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Why did Twain choose the reign of Edward VI about which to write his novel?
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High School Teacher
Edward VI was the only male heir, son of Henry VIII of England and his third wife, Jane Seymour. Henry VIII had two other female heirs, Mary (aka "Bloody Mary") and Elizabeth (later Queen Elizabeth I). Edward VI was only 9 years old when he became king and he died when he was 15, so during his life, England was ruled by a Council since the king never reached maturity.
I believe Mark Twain purposefully chose to write about a child king because as a child, the fictional king always maintained his purity of heart. He never grew up and became a corrupted adult. In a sense, Edward VI is like Huck Finn. He is a child, like Huck, who really has more wisdom that the adults that surround him. At the end of the novel, Twain writes:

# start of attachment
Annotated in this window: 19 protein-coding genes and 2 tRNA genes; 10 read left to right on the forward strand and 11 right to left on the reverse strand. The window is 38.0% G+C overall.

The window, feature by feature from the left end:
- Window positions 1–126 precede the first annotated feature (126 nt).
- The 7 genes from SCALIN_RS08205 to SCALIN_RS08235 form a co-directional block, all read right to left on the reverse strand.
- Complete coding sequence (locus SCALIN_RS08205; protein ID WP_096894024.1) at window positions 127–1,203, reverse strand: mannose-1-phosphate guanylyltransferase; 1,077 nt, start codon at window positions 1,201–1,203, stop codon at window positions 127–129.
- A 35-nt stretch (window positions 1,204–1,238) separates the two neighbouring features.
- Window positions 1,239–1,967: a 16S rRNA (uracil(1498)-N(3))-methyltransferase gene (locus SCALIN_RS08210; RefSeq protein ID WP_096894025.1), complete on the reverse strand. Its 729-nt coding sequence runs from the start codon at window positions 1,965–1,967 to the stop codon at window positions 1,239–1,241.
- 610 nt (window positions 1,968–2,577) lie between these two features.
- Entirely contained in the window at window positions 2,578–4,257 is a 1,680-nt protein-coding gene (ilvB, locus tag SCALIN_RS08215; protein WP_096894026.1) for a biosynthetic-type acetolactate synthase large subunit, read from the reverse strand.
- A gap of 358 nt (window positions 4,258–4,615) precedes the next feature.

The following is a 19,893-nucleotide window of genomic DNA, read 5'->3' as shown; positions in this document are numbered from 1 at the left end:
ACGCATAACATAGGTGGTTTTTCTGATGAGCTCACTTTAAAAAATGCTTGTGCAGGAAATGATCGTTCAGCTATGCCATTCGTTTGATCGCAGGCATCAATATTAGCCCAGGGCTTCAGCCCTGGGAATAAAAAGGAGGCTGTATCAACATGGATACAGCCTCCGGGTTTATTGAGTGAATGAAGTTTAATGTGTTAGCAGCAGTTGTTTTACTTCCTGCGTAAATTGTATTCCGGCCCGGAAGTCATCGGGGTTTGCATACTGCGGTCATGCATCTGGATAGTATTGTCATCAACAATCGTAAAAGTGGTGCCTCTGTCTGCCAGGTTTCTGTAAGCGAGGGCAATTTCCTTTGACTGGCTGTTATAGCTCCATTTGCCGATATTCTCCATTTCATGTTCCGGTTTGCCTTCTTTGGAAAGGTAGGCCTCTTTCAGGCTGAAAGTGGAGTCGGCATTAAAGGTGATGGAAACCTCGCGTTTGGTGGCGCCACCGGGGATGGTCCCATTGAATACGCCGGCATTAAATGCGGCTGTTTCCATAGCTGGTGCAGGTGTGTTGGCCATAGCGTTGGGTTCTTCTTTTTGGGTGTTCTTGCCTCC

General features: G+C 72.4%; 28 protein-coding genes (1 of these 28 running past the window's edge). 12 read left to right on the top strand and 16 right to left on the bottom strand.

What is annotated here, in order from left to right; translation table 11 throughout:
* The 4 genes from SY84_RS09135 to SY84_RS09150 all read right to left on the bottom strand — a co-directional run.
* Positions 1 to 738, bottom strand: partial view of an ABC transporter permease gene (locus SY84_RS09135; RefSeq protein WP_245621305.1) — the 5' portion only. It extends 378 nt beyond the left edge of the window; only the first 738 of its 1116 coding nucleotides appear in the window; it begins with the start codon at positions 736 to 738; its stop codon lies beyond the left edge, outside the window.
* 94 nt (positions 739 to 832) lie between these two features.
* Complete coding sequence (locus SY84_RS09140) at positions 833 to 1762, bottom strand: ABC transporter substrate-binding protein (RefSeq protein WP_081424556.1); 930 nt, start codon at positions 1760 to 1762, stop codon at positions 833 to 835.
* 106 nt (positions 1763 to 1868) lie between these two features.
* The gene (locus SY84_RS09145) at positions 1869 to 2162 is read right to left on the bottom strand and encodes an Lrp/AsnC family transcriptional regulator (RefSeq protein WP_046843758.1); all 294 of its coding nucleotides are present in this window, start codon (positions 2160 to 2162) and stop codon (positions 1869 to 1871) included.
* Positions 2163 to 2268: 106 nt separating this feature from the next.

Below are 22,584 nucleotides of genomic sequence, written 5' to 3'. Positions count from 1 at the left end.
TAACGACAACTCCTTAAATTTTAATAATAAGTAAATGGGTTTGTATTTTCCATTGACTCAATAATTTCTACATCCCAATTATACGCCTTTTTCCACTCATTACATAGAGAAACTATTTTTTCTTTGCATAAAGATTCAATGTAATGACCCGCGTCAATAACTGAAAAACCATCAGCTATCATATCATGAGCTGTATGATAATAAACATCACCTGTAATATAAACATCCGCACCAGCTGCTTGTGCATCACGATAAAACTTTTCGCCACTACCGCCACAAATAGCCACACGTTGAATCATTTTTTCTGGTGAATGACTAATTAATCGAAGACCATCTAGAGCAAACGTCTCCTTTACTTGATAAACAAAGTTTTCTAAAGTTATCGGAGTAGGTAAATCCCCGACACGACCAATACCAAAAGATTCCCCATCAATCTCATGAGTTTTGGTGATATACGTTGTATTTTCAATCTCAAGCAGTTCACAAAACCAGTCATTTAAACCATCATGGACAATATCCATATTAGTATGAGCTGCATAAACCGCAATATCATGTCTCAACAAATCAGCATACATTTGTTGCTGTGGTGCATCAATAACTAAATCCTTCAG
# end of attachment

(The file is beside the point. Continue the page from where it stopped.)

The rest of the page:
Yes, King Edward VI. lived only a few years, poor boy, but he lived them worthily.
The fictional Edward VI was able to appreciate the plight of his people, unlike many of his "adult" advisors. Even though he was a child king, he had suffered because he had lived among the people. At the end, the fictional Edward tells his critical advisors:
"What dost thou know of suffering and oppression? I and my people know, but not thou."
Read about the novel here on enotes.
Posted by lynnebh on March 11, 2010 at 1:28 AM (Answer #1)
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